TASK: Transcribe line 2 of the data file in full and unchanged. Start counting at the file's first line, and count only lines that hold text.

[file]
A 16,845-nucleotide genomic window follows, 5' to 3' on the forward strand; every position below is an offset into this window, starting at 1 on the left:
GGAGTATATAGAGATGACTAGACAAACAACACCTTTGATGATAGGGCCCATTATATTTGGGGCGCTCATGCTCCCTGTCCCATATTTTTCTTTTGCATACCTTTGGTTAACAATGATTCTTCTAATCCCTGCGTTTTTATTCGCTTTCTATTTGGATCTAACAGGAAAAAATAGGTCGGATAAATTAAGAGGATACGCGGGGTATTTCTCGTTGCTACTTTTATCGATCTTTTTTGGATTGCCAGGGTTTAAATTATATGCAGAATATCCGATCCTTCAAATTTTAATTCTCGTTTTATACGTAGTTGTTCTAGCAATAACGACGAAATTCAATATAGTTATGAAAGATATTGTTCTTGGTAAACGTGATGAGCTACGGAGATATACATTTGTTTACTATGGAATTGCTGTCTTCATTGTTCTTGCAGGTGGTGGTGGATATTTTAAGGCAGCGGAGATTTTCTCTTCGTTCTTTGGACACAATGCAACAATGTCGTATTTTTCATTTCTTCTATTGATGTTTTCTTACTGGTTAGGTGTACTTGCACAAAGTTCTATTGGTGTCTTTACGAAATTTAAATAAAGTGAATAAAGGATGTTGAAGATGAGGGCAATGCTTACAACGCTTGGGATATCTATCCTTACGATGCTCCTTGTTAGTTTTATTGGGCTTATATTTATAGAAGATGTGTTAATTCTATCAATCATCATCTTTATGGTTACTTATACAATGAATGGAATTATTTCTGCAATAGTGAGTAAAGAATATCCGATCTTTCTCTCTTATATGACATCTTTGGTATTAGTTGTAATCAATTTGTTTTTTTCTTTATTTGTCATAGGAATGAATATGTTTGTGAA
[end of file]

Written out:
GGAGTATATAGAGATGACTAGACAAACAACACCTTTGATGATAGGGCCCATTATATTTGGGGCGCTCATGCTCCCTGTCCCATATTTTTCTTTTGCATACCTTTGGTTAACAATGATTCTTCTAATCCCTGCGTTTTTATTCGCTTTCTATTTGGATCTAACAGGAAAAAATAGGTCGGATAAATTAAGAGGATACGCGGGGTATTTCTCGTTGCTACTTTTATCGATCTTTTTTGGATTGCCAGGGTTTAAATTATATGCAGAATATCCGATCCTTCAAATTTTAATTCTCGTTTTATACGTAGTTGTTCTAGCAATAACGACGAAATTCAATATAGTTATGAAAGATATTGTTCTTGGTAAACGTGATGAGCTACGGAGATATACATTTGTTTACTATGGAATTGCTGTCTTCATTGTTCTTGCAGGTGGTGGTGGATATTTTAAGGCAGCGGAGATTTTCTCTTCGTTCTTTGGACACAATGCAACAATGTCGTATTTTTCATTTCTTCTATTGATGTTTTCTTACTGGTTAGGTGTACTTGCACAAAGTTCTATTGGTGTCTTTACGAAATTTAAATAAAGTGAATAAAGGATGTTGAAGATGAGGGCAATGCTTACAACGCTTGGGATATCTATCCTTACGATGCTCCTTGTTAGTTTTATTGGGCTTATATTTATAGAAGATGTGTTAATTCTATCAATCATCATCTTTATGGTTACTTATACAATGAATGGAATTATTTCTGCAATAGTGAGTAAAGAATATCCGATCTTTCTCTCTTATATGACATCTTTGGTATTAGTTGTAATCAATTTGTTTTTTTCTTTATTTGTCATAGGAATGAATATGTTTGTGAA